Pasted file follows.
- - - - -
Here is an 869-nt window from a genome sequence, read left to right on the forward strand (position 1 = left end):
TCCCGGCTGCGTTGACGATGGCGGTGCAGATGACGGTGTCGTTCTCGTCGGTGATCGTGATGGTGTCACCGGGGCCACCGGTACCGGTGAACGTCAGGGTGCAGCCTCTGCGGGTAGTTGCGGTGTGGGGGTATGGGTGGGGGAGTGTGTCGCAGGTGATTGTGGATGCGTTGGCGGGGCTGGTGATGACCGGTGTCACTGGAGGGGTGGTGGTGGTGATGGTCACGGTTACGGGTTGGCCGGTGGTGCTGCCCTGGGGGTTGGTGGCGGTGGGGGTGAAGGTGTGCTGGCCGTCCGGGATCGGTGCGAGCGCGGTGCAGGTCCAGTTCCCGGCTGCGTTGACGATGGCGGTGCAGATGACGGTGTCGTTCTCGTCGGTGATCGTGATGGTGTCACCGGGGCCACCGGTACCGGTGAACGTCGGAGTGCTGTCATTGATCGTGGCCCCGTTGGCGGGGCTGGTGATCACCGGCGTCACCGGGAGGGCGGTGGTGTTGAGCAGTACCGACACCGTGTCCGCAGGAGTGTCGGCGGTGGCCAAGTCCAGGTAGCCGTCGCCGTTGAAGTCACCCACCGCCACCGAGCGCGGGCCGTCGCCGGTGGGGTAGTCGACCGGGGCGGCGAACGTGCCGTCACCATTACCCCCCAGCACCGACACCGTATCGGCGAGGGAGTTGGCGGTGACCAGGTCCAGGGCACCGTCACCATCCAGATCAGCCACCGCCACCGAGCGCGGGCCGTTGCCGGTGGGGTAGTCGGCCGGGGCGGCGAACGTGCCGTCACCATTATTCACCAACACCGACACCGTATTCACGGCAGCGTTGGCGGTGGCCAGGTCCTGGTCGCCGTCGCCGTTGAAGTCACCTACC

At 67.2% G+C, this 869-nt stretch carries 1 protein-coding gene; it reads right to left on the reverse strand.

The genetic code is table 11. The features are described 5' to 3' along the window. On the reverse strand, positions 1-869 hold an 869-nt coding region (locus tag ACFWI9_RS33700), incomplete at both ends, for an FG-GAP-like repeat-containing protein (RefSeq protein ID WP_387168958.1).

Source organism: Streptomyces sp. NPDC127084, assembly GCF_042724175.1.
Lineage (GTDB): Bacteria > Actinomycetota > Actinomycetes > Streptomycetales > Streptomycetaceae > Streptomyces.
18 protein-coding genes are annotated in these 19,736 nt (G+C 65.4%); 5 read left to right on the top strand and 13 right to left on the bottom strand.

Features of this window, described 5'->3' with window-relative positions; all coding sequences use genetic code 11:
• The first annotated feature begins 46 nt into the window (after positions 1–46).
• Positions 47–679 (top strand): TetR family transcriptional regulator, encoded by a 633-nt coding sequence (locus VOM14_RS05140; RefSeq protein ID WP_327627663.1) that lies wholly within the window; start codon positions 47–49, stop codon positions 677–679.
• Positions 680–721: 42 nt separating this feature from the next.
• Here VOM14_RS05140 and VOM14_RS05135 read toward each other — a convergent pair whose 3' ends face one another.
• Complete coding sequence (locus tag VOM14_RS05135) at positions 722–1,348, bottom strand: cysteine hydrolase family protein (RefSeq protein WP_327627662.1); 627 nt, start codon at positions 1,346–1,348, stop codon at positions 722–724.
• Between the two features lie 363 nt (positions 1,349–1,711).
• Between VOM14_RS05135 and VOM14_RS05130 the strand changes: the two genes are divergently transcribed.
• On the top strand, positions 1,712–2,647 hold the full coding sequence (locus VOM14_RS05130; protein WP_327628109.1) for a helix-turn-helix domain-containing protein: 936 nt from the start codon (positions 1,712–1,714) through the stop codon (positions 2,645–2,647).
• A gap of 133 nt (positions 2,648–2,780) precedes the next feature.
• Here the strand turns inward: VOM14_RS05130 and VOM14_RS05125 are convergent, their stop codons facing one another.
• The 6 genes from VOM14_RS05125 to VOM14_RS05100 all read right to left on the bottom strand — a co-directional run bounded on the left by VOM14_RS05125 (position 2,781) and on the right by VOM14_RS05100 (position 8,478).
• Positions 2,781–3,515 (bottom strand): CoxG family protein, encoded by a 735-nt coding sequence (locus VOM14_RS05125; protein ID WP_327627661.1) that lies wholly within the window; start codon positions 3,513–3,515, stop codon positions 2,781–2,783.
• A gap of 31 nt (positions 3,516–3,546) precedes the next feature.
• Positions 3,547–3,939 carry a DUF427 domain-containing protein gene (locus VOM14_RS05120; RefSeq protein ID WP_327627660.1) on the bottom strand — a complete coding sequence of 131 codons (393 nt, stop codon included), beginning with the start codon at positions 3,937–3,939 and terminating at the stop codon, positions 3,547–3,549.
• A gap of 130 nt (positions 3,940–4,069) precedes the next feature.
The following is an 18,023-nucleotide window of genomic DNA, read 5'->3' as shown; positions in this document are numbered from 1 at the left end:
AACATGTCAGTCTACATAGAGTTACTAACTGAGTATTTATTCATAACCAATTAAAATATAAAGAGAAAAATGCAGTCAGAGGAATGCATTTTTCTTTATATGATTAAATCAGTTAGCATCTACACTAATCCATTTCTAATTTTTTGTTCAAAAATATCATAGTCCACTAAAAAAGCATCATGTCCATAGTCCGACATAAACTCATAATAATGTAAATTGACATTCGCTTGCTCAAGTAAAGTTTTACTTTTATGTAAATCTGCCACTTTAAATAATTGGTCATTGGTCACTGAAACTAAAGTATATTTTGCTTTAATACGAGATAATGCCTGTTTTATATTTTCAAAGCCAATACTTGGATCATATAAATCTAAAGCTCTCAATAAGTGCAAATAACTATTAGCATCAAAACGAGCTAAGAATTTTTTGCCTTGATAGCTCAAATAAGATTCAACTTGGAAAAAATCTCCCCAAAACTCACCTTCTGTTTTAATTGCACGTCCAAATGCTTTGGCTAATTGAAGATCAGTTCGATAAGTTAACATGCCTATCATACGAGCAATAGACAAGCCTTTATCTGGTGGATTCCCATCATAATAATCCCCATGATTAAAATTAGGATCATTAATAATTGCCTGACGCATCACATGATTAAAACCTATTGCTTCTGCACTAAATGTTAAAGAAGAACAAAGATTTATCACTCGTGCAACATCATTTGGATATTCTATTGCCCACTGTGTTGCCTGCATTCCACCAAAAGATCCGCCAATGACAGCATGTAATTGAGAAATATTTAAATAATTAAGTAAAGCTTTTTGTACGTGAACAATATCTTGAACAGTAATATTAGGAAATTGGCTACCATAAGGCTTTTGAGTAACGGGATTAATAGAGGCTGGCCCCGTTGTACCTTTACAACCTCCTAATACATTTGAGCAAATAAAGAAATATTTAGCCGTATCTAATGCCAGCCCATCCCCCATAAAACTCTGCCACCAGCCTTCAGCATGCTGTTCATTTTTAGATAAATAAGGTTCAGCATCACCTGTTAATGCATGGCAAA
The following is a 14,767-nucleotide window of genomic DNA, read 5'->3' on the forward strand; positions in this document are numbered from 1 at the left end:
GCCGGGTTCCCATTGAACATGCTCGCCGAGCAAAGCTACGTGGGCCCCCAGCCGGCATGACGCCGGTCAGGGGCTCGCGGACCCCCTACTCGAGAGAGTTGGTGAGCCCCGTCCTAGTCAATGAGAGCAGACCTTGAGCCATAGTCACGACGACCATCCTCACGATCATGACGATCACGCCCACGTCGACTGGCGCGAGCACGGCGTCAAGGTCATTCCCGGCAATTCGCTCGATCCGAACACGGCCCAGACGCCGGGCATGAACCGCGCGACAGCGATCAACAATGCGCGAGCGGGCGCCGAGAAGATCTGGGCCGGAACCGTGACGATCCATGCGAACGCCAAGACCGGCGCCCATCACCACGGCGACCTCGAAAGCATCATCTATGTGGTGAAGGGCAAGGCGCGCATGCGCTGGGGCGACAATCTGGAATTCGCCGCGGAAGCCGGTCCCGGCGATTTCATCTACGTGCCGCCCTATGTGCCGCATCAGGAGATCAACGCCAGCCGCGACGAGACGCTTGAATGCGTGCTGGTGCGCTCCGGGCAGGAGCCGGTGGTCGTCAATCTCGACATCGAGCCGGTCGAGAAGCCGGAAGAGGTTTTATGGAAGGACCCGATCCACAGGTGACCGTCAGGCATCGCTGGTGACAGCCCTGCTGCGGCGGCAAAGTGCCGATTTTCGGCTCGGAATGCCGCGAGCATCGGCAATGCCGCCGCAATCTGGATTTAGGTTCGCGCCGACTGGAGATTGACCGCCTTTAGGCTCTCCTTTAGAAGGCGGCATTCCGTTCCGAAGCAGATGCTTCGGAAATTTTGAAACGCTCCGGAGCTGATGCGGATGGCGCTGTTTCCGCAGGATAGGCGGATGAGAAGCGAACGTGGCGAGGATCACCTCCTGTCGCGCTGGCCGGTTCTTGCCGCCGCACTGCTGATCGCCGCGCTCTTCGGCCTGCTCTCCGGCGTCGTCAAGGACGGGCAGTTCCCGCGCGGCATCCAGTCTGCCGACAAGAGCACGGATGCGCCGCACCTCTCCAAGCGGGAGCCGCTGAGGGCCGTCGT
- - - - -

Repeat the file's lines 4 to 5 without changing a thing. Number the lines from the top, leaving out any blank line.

The genetic code is table 11. The features are described 5' to 3' along the window. On the reverse strand, positions 1-869 hold an 869-nt coding region (locus tag ACFWI9_RS33700), incomplete at both ends, for an FG-GAP-like repeat-containing protein (RefSeq protein ID WP_387168958.1).

Source organism: Streptomyces sp. NPDC127084, assembly GCF_042724175.1.